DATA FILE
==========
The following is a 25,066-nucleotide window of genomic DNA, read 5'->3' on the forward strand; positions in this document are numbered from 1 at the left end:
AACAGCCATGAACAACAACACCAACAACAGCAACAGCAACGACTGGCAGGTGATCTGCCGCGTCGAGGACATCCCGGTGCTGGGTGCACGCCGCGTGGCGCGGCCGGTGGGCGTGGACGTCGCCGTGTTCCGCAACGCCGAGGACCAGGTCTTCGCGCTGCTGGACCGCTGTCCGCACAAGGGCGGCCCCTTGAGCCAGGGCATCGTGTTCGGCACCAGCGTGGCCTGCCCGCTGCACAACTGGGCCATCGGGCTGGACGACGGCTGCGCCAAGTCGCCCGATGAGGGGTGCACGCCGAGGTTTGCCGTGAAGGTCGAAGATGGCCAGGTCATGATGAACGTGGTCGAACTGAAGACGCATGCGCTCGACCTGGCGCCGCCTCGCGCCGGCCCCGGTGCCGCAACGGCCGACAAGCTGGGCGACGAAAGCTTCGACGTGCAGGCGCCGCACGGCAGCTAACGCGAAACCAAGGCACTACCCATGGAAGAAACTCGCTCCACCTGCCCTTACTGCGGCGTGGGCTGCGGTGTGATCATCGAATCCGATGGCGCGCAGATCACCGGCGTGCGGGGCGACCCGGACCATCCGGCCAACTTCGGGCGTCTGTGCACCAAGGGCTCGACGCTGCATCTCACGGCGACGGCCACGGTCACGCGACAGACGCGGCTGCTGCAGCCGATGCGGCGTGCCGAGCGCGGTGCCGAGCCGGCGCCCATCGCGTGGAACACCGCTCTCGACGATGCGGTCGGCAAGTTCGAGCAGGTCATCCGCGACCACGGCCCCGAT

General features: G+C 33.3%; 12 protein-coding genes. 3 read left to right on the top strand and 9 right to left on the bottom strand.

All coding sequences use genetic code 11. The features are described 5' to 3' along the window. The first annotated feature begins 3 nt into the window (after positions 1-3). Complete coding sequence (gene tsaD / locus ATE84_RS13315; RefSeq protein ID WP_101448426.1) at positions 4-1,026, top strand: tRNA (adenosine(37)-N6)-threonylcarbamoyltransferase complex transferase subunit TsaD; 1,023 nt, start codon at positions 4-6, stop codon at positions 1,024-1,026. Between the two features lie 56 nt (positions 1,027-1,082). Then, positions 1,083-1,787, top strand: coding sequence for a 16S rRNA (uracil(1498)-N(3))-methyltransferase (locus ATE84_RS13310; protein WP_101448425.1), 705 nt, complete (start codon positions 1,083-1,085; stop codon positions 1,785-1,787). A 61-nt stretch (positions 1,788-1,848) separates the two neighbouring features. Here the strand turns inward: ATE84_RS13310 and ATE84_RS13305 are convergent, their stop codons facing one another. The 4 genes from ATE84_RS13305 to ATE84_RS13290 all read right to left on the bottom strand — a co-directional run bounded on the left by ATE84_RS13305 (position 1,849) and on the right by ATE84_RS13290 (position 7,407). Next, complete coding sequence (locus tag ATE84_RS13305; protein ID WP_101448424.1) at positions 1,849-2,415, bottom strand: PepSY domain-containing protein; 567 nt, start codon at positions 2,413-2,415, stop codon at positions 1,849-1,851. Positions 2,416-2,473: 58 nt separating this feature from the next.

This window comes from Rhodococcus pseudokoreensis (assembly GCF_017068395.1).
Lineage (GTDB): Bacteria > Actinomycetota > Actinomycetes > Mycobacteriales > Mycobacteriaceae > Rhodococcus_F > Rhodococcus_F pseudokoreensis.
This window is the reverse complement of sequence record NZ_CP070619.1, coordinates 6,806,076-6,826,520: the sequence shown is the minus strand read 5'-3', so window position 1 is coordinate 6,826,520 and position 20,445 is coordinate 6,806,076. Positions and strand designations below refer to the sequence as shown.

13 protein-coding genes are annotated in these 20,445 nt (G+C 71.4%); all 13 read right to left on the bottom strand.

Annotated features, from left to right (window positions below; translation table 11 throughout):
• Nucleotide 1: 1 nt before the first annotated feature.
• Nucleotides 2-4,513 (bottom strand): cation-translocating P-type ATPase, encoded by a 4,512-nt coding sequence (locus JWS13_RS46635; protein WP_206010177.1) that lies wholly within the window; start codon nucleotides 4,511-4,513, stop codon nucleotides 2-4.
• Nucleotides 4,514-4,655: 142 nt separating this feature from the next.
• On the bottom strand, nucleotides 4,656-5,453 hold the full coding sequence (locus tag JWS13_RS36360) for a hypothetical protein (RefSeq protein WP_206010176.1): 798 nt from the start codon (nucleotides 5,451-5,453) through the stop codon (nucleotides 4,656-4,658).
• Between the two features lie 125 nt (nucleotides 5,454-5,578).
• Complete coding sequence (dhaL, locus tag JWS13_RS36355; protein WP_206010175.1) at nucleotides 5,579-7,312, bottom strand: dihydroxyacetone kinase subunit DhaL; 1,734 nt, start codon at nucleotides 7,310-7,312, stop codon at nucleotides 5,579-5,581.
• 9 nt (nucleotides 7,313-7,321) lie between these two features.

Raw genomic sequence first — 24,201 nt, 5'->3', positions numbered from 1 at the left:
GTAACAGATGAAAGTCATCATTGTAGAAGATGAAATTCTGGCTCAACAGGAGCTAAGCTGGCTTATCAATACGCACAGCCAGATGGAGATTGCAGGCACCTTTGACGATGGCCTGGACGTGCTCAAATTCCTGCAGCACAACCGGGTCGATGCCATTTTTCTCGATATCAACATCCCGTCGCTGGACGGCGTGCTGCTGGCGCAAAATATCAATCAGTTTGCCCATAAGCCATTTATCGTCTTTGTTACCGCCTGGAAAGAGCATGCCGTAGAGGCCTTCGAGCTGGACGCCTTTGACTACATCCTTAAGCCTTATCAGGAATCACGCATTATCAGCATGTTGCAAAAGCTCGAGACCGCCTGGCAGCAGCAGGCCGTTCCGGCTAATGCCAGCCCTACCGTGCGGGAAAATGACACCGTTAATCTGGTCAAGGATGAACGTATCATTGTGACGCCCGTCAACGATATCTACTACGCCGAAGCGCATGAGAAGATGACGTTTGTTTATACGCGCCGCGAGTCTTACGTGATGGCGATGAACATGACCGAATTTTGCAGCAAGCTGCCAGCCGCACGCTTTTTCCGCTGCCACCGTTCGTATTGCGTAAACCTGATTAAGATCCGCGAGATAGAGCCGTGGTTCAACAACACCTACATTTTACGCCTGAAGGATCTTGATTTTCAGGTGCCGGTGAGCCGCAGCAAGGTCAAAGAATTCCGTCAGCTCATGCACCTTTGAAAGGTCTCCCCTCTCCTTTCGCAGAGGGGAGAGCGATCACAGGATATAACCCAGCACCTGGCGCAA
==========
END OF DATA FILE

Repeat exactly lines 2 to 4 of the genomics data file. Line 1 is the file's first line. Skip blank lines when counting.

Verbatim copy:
AACAGCCATGAACAACAACACCAACAACAGCAACAGCAACGACTGGCAGGTGATCTGCCGCGTCGAGGACATCCCGGTGCTGGGTGCACGCCGCGTGGCGCGGCCGGTGGGCGTGGACGTCGCCGTGTTCCGCAACGCCGAGGACCAGGTCTTCGCGCTGCTGGACCGCTGTCCGCACAAGGGCGGCCCCTTGAGCCAGGGCATCGTGTTCGGCACCAGCGTGGCCTGCCCGCTGCACAACTGGGCCATCGGGCTGGACGACGGCTGCGCCAAGTCGCCCGATGAGGGGTGCACGCCGAGGTTTGCCGTGAAGGTCGAAGATGGCCAGGTCATGATGAACGTGGTCGAACTGAAGACGCATGCGCTCGACCTGGCGCCGCCTCGCGCCGGCCCCGGTGCCGCAACGGCCGACAAGCTGGGCGACGAAAGCTTCGACGTGCAGGCGCCGCACGGCAGCTAACGCGAAACCAAGGCACTACCCATGGAAGAAACTCGCTCCACCTGCCCTTACTGCGGCGTGGGCTGCGGTGTGATCATCGAATCCGATGGCGCGCAGATCACCGGCGTGCGGGGCGACCCGGACCATCCGGCCAACTTCGGGCGTCTGTGCACCAAGGGCTCGACGCTGCATCTCACGGCGACGGCCACGGTCACGCGACAGACGCGGCTGCTGCAGCCGATGCGGCGTGCCGAGCGCGGTGCCGAGCCGGCGCCCATCGCGTGGAACACCGCTCTCGACGATGCGGTCGGCAAGTTCGAGCAGGTCATCCGCGACCACGGCCCCGAT

General features: G+C 33.3%; 12 protein-coding genes. 3 read left to right on the top strand and 9 right to left on the bottom strand.

All coding sequences use genetic code 11. The features are described 5' to 3' along the window. The first annotated feature begins 3 nt into the window (after positions 1-3). Complete coding sequence (gene tsaD / locus ATE84_RS13315; RefSeq protein ID WP_101448426.1) at positions 4-1,026, top strand: tRNA (adenosine(37)-N6)-threonylcarbamoyltransferase complex transferase subunit TsaD; 1,023 nt, start codon at positions 4-6, stop codon at positions 1,024-1,026. Between the two features lie 56 nt (positions 1,027-1,082). Then, positions 1,083-1,787, top strand: coding sequence for a 16S rRNA (uracil(1498)-N(3))-methyltransferase (locus ATE84_RS13310; protein WP_101448425.1), 705 nt, complete (start codon positions 1,083-1,085; stop codon positions 1,785-1,787). A 61-nt stretch (positions 1,788-1,848) separates the two neighbouring features. Here the strand turns inward: ATE84_RS13310 and ATE84_RS13305 are convergent, their stop codons facing one another. The 4 genes from ATE84_RS13305 to ATE84_RS13290 all read right to left on the bottom strand — a co-directional run bounded on the left by ATE84_RS13305 (position 1,849) and on the right by ATE84_RS13290 (position 7,407). Next, complete coding sequence (locus tag ATE84_RS13305; protein ID WP_101448424.1) at positions 1,849-2,415, bottom strand: PepSY domain-containing protein; 567 nt, start codon at positions 2,413-2,415, stop codon at positions 1,849-1,851. Positions 2,416-2,473: 58 nt separating this feature from the next.